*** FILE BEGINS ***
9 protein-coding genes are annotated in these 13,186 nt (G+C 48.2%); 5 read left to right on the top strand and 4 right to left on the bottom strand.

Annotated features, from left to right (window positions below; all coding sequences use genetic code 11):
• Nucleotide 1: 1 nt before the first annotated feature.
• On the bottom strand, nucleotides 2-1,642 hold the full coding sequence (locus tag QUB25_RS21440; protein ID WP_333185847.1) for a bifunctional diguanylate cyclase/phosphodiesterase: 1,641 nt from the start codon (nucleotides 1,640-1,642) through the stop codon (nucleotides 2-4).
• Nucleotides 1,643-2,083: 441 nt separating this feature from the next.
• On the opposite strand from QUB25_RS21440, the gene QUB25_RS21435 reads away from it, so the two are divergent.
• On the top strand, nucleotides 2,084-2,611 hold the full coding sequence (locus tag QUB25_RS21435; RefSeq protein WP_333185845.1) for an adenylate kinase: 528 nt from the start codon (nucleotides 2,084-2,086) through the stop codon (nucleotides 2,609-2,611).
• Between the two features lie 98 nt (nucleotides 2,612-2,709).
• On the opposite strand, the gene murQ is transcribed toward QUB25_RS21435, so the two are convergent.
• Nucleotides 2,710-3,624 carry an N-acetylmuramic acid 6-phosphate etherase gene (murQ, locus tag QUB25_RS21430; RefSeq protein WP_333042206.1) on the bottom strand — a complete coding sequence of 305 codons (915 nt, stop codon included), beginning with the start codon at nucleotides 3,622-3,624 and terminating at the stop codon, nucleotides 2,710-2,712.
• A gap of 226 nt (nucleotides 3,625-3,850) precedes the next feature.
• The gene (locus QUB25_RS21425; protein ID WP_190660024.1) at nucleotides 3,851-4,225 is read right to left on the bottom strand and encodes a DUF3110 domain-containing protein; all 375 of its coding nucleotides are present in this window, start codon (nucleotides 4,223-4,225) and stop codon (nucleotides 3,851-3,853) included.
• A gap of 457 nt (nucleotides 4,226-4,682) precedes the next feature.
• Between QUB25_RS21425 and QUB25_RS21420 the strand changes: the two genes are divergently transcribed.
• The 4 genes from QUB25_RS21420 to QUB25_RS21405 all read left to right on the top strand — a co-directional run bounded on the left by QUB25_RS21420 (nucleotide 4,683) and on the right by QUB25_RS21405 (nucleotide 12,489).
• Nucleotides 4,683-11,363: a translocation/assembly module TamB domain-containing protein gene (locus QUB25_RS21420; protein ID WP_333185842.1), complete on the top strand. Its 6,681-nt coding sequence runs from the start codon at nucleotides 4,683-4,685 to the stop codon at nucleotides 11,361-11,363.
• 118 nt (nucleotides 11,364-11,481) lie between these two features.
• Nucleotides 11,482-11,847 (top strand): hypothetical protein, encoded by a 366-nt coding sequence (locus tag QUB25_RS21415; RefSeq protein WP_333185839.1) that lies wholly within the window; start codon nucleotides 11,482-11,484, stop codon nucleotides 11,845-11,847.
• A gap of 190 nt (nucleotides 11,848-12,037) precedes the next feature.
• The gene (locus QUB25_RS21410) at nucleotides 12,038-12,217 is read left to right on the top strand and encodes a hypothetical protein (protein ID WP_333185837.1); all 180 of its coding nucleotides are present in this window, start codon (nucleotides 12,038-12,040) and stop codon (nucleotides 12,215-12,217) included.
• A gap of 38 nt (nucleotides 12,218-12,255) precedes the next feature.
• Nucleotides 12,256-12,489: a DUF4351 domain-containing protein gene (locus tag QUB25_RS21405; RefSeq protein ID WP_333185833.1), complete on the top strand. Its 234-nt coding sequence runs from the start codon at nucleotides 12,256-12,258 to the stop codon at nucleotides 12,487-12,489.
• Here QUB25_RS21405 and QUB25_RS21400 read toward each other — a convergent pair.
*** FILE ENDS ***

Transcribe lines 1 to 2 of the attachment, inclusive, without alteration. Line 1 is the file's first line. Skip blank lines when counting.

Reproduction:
9 protein-coding genes are annotated in these 13,186 nt (G+C 48.2%); 5 read left to right on the top strand and 4 right to left on the bottom strand.

Annotated features, from left to right (window positions below; all coding sequences use genetic code 11):